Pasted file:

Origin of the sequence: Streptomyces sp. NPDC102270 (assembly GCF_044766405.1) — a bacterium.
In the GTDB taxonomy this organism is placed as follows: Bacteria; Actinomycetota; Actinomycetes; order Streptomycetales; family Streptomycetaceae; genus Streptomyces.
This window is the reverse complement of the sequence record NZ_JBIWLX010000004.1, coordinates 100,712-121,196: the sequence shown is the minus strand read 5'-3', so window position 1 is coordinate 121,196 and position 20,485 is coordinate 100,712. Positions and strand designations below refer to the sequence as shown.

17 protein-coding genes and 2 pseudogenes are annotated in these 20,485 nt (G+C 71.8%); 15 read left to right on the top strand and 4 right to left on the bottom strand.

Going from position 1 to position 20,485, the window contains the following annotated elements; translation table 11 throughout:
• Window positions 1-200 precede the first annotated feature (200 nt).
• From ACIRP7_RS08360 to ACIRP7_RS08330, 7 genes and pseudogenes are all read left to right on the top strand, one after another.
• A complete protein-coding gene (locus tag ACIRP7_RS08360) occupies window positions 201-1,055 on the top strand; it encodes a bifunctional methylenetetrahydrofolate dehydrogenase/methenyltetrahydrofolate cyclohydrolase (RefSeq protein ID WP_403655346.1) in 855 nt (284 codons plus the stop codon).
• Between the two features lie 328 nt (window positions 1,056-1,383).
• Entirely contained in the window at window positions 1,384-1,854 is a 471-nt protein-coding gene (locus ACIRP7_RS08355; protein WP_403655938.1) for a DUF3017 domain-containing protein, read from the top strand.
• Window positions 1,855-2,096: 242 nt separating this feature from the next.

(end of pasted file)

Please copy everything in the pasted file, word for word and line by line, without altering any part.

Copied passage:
Origin of the sequence: Streptomyces sp. NPDC102270 (assembly GCF_044766405.1) — a bacterium.
In the GTDB taxonomy this organism is placed as follows: Bacteria; Actinomycetota; Actinomycetes; order Streptomycetales; family Streptomycetaceae; genus Streptomyces.
This window is the reverse complement of the sequence record NZ_JBIWLX010000004.1, coordinates 100,712-121,196: the sequence shown is the minus strand read 5'-3', so window position 1 is coordinate 121,196 and position 20,485 is coordinate 100,712. Positions and strand designations below refer to the sequence as shown.

17 protein-coding genes and 2 pseudogenes are annotated in these 20,485 nt (G+C 71.8%); 15 read left to right on the top strand and 4 right to left on the bottom strand.

Going from position 1 to position 20,485, the window contains the following annotated elements; translation table 11 throughout:
• Window positions 1-200 precede the first annotated feature (200 nt).
• From ACIRP7_RS08360 to ACIRP7_RS08330, 7 genes and pseudogenes are all read left to right on the top strand, one after another.
• A complete protein-coding gene (locus tag ACIRP7_RS08360) occupies window positions 201-1,055 on the top strand; it encodes a bifunctional methylenetetrahydrofolate dehydrogenase/methenyltetrahydrofolate cyclohydrolase (RefSeq protein ID WP_403655346.1) in 855 nt (284 codons plus the stop codon).
• Between the two features lie 328 nt (window positions 1,056-1,383).
• Entirely contained in the window at window positions 1,384-1,854 is a 471-nt protein-coding gene (locus ACIRP7_RS08355; protein WP_403655938.1) for a DUF3017 domain-containing protein, read from the top strand.
• Window positions 1,855-2,096: 242 nt separating this feature from the next.